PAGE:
Clichés abound thanks to the pairing of Florida and UConn in the Final Four.
Let's skip those and get right to the heart of the issue—the Huskies are the biggest underdog left, perhaps the biggest surprise of the tournament sans Dayton, and they have made it this far riding the back of star point guard Shabazz Napier.
So it's only right that Kevin Ollie's team now has to dance with Florida, the nation's best team that has now won 30 straight games.
Such a scenario is ripe for analysis, especially when things are not all they seem at face value.
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Florida's Performance Down Low
Guards such as Michael Frazier II and Scottie Wilbekin hog most of the headlines, but Florida's ability to continue to win under the rim is a facet most have yet to highlight.
For good reason. The Gators have been dominant on the glass, even in the tournament, where they have out-rebounded three of four opponents by at least seven apiece. Patric Young is a tad undersized for a center, but his dominance on the low block has quietly made Florida's title aspirations easier.
Young will have his hands full on Saturday with Amida Brimah, who stands at 7'0" and will look to clog the lane. Considering he is a key cog in what allowed the Huskies to move past another physical, elite team down low like Michigan State, Young has an unfamiliar task ahead.
He'll have help, and Brimah is by no means an offensive powerhouse (give him two years), but he's a game-altering presence in the paint. Oh, and Florida knows a thing or two about the consequences of missing a rebound attempt against the Huskies.
Adaptations From the Last Meeting
That would be the fatal error the Gators made the last time these two teams met back in December, which also happens to be the last time Florida received a mark in the loss column.
The end result of not grabbing the board in the closing seconds:
While Florida won the battle on the glass by eight and shot 49 percent from the field, it took just one mishap for the outcome to change. Better focus in all areas, including on offense—the Gators turned the ball over 16 times—are mandatory in the rematch.
Especially with UConn being able to take away so much from the meeting, too. Guard Ryan Boatwright explained what the tape reveals, via David Jones of Florida Today:
From that game, I just remember a lot of scrambling on defense. We were helping each other. Coach (Kevin Ollie) showed us the tape before we started winning these games, we got back together, and that tape is crazy. We were everywhere, we were helping each other, we were closing out right and we were rebounding the basketball. So when we go out there and play them, we’ve got to play great defense.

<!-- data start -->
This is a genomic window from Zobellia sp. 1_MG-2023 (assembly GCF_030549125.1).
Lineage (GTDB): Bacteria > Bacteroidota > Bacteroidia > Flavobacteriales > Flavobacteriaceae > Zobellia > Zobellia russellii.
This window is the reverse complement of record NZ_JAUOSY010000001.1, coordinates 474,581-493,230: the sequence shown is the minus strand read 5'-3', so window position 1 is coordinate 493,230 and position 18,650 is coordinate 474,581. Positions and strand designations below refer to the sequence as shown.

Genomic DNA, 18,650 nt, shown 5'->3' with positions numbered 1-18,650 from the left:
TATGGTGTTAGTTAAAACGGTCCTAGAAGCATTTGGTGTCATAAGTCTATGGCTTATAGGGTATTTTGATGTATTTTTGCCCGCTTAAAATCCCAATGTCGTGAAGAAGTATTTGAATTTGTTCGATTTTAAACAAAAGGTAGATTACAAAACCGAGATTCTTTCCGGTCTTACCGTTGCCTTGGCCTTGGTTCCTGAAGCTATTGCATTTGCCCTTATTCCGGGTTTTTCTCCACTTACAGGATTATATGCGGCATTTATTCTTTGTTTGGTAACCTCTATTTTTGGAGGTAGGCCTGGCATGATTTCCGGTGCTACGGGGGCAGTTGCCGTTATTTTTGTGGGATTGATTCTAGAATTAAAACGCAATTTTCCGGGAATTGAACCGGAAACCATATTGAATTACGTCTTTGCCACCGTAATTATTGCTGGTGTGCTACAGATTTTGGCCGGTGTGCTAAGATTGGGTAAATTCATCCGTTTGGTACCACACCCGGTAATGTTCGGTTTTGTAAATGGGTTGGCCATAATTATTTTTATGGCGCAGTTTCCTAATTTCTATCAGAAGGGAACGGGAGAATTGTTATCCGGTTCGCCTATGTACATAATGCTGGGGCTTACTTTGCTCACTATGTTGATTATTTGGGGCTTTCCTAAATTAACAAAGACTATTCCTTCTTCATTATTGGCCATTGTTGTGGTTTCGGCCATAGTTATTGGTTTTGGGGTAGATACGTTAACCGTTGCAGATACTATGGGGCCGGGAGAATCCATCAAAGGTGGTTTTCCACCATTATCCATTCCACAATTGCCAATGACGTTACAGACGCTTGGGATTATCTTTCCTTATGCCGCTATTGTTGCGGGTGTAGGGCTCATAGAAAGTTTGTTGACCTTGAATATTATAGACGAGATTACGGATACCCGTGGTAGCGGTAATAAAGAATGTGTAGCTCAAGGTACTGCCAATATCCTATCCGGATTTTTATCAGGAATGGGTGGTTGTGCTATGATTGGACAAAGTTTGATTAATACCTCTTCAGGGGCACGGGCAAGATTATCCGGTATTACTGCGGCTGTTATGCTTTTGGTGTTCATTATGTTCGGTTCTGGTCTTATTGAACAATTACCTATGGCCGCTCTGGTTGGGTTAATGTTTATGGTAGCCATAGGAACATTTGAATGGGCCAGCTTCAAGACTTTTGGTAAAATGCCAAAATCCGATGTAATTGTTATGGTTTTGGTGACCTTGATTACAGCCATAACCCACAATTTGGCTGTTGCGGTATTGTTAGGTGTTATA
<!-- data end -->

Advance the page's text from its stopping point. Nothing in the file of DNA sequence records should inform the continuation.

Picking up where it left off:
Logic says both teams are better than the last go-round, so whichever squad can best learn from it in the lengthy wait, amid the numerous distractions the Final Four stage brings, will come out better by the final buzzer.
Shabazz Napier's Performance
Moreso than any team left standing, the Huskies rely on one player to win games. Napier is far and away the best player left, which is a great thing to have—especially at point guard.
But it's also a major pitfall.
Napier can't afford to have an off night. The Huskies simply wouldn't survive, as others on the roster could not pick up the offensive slack. The other three teams, however, could. Florida has the two aforementioned guards. If Frank Kaminsky falters for Wisconsin, Ben Brust and Co. can come through. Kentucky has a sound NBA prospect at each position.
To be fair, it's not like Napier has had an off night as of late. Paul Pabst of the Dan Patrick Show helps to put this into perspective:
Shabazz Napier is shooting 44.8% from two in the tourney...he's shooting 45.2% from three.— Paul Pabst (@PaulPabst) March 31, 2014
Heck, Napier posted 26 points and the game winner against the Gators last time. Donovan has surely crafted his team's strategy around Napier's game, so how he fares under such scrutiny will ultimately decide the result.
In this regard, UConn is unlike any other team remaining. The risky consequences will be known Saturday night.